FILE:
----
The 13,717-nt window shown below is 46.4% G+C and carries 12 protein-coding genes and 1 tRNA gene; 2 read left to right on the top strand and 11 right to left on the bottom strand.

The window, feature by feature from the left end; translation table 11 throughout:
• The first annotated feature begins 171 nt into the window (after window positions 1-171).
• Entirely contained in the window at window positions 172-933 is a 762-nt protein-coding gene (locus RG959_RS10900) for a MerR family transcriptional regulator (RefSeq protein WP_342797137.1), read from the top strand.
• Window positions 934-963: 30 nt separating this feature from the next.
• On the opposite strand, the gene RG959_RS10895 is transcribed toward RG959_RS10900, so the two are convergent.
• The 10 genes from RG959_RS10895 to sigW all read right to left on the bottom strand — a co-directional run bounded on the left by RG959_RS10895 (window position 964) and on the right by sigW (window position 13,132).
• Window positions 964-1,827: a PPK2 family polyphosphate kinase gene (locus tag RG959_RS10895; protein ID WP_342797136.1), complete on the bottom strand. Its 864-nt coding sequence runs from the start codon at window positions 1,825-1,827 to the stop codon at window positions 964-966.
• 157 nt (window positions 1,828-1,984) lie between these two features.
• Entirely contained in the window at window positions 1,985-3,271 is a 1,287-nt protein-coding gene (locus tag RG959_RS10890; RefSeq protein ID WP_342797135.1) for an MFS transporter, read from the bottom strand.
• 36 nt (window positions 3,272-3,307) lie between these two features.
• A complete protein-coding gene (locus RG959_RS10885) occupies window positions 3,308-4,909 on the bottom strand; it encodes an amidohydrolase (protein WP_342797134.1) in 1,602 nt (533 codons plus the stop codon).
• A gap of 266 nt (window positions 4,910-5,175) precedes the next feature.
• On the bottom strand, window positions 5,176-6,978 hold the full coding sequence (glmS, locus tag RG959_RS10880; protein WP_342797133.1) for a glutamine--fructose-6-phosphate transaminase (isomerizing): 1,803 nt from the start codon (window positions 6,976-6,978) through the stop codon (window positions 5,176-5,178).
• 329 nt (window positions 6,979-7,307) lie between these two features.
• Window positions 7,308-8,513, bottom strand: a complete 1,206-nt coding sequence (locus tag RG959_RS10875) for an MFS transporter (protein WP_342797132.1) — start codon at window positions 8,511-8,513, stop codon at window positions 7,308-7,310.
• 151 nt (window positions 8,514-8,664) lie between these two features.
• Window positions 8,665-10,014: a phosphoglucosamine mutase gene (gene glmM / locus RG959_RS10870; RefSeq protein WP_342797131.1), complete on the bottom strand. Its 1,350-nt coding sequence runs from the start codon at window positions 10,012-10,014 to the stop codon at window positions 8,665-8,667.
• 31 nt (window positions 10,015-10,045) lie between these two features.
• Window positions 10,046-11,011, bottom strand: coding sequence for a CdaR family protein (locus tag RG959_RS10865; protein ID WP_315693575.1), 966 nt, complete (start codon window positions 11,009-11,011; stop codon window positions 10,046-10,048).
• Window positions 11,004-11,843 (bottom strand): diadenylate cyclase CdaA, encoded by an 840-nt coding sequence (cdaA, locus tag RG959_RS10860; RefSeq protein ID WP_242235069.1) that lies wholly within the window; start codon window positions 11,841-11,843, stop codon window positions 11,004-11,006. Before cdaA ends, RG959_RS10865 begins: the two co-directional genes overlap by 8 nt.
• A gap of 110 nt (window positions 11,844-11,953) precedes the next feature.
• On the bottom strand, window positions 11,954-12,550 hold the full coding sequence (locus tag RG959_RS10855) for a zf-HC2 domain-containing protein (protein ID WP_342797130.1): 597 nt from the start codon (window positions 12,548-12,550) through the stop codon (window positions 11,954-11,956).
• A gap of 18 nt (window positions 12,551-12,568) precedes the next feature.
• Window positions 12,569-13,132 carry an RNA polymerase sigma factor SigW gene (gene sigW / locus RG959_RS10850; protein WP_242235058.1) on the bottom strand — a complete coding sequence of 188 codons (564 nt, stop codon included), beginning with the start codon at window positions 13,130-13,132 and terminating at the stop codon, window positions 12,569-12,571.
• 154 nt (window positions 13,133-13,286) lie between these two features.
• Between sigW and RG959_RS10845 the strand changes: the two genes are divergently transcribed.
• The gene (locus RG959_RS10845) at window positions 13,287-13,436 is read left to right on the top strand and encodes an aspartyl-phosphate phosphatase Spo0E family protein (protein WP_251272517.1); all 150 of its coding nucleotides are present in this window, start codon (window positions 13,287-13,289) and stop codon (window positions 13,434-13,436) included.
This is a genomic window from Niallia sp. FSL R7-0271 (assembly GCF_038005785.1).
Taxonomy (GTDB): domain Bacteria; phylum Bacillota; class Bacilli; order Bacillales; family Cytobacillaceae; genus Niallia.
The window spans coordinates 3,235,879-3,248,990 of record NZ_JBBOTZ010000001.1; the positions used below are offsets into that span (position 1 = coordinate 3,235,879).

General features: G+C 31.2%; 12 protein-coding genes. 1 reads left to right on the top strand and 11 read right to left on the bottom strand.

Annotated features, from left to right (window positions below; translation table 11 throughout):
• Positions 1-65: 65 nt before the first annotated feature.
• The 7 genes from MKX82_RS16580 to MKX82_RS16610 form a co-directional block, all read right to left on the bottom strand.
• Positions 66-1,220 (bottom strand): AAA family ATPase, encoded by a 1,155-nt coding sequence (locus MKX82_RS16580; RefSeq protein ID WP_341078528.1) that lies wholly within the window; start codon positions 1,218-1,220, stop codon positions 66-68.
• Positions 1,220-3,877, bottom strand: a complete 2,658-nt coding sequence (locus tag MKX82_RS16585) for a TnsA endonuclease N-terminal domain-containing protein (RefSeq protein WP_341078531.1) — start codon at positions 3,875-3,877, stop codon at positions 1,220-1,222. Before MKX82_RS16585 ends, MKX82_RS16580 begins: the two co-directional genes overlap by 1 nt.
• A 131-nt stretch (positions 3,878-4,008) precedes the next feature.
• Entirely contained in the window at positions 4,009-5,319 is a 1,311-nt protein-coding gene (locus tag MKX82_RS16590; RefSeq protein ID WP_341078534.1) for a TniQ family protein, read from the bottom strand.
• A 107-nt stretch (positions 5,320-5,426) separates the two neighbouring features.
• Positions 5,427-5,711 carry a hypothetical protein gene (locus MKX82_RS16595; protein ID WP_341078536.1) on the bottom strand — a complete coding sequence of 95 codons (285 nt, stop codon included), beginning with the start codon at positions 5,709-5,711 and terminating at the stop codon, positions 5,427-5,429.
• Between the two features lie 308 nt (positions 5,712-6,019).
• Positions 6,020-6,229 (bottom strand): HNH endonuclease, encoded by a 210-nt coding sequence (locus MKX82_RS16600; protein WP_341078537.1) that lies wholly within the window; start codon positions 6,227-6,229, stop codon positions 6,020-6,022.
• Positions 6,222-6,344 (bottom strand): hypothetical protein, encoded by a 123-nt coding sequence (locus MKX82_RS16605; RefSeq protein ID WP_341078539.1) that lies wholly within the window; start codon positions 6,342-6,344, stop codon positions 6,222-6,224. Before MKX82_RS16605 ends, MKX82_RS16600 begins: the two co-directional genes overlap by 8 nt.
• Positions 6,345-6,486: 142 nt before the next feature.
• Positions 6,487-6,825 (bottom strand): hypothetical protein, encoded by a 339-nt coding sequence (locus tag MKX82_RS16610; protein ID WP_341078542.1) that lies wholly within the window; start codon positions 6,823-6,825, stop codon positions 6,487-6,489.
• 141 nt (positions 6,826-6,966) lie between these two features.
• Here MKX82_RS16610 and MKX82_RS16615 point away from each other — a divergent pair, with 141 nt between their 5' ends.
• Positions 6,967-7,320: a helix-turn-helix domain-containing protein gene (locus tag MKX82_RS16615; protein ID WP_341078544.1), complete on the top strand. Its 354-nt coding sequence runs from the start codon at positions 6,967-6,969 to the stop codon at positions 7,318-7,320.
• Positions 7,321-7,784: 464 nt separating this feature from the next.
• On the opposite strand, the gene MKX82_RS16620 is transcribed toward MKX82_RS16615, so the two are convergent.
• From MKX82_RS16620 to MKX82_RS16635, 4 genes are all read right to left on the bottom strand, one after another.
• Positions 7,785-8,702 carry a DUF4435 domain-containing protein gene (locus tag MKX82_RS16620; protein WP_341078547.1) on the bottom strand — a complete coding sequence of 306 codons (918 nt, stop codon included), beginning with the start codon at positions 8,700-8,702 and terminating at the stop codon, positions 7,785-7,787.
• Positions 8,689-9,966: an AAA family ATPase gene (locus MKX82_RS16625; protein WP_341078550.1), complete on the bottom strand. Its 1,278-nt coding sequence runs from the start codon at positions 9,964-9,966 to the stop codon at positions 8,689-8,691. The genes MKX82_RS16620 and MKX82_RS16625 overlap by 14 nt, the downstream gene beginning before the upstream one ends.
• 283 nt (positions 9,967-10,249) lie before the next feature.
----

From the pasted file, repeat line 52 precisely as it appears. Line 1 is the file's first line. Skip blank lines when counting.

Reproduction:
• From MKX82_RS16620 to MKX82_RS16635, 4 genes are all read right to left on the bottom strand, one after another.